I’m going to describe the way we usually set up camp when arriving at night. Because we car camp at a primitive campsite, the same rules about arriving late aren’t generally adhered to.
If you camp at a paid site, read up on the rules and etiquette for that site; they usually don’t let you arrive after a certain time and also have noise curfews. Wherever you camp, just remember to always respect other campers. (If you arrive during the day, which you should, especially if you’ve never been to the campsite before, determine which tasks off this list are more important to your situation and proceed from there).
The first thing we do to set up camp is use a small shovel to clear out the debris and moisture that’s accumulated in the fire ring. Sometimes inconsiderate campers will leave aluminum cans/bottles behind; we need to get that out of there. We also want to dig down a bit to make that small “pit”.
Then we gather some tinder (small sticks, twigs, dry grass, leaves, and/or branches) and set it up like a teepee.
Then we light that or add some newspaper to get the fire started. Cotton pads dipped in wax, potato chips (Doritos), and pine cones also make great fire starters.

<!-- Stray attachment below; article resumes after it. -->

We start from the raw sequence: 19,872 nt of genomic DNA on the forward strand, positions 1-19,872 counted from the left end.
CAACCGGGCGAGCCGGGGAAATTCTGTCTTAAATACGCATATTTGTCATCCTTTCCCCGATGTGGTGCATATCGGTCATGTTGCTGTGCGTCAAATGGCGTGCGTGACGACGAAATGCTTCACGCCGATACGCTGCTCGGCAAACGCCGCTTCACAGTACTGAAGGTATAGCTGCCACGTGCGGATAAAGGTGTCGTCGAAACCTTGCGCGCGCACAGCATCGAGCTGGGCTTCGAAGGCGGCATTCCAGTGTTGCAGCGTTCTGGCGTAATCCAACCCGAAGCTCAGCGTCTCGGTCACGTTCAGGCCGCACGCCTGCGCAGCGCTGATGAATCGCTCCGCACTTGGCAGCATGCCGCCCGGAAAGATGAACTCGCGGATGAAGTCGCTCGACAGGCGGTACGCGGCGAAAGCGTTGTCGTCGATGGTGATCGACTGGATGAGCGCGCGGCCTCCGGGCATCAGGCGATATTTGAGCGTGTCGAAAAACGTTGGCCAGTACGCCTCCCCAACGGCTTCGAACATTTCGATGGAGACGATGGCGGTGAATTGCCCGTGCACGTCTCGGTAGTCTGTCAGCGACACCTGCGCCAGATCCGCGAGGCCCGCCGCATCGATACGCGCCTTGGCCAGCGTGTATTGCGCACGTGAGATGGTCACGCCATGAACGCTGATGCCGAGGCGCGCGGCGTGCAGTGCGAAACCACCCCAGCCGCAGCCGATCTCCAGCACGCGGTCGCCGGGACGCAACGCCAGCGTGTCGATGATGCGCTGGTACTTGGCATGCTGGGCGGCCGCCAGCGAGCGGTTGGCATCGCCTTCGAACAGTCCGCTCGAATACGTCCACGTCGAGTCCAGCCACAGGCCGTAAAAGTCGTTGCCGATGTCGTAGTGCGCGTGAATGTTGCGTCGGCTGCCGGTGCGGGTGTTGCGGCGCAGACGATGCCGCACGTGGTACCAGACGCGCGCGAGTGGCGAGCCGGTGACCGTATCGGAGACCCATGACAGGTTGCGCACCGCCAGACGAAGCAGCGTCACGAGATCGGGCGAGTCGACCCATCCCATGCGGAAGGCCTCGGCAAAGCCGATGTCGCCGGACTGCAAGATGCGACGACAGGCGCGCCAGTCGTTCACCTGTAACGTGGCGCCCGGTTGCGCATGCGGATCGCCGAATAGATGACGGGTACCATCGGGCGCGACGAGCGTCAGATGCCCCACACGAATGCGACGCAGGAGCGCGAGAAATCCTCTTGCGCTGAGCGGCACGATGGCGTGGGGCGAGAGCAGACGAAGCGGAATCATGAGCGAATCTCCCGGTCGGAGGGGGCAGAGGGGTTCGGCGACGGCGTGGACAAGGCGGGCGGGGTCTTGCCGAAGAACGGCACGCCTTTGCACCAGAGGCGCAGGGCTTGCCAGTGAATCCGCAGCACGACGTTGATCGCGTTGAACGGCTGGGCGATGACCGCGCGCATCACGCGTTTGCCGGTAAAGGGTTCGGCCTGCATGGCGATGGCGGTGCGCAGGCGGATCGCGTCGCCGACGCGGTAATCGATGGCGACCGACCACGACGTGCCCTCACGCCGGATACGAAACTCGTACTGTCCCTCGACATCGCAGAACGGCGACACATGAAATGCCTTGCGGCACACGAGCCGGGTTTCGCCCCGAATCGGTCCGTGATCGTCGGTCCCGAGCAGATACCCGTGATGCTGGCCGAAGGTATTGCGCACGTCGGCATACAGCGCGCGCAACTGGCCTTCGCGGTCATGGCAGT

On top of that tinder, we made the teepee larger with slightly larger pieces of wood. We keep adding around that teepee, while leaving enough space open between our pieces of wood to allow oxygen to flow through to ignite the fire.
Note: If arriving at night, bring a couple bundles of wood. Remember never to transport firewood more than 50 miles from its original source. According to Don’t Move Firewood, only “heat treated firewood with a USDA APHIS treatment seal is considered safe to move.” The wood can be infested with bugs/parasites that are not indigenous to the area. Bringing an insect from one ecosystem into another miles away can cause serious damage. For more information on rules and regulations of firewood transportation, visit “Don’t Move Firewood”)
We generally set up 2 propane lanterns opposite each other across the campsite. The lanterns are hung off of tree branches and/or lantern hangers. We also have a couple Tiki Torches burning citronella, which adds ambiance and keeps the bugs away.
Around this time, we pull out our camping chairs and set them up around the firepit.
Next thing we do is clear an area out on level ground for our tents. We then lay a tarp down, which we’ll set our tent on top of.
Remember: Always have a tarp placed underneath your tent. This adds an added layer of protection from any abrasions that may occur. (e.g., rocks, dirt, sticks, glass). The tarp should be just a little bit smaller than the base of your tent. If the tarp is larger than the base and it rains, water will pool up underneath the tent.
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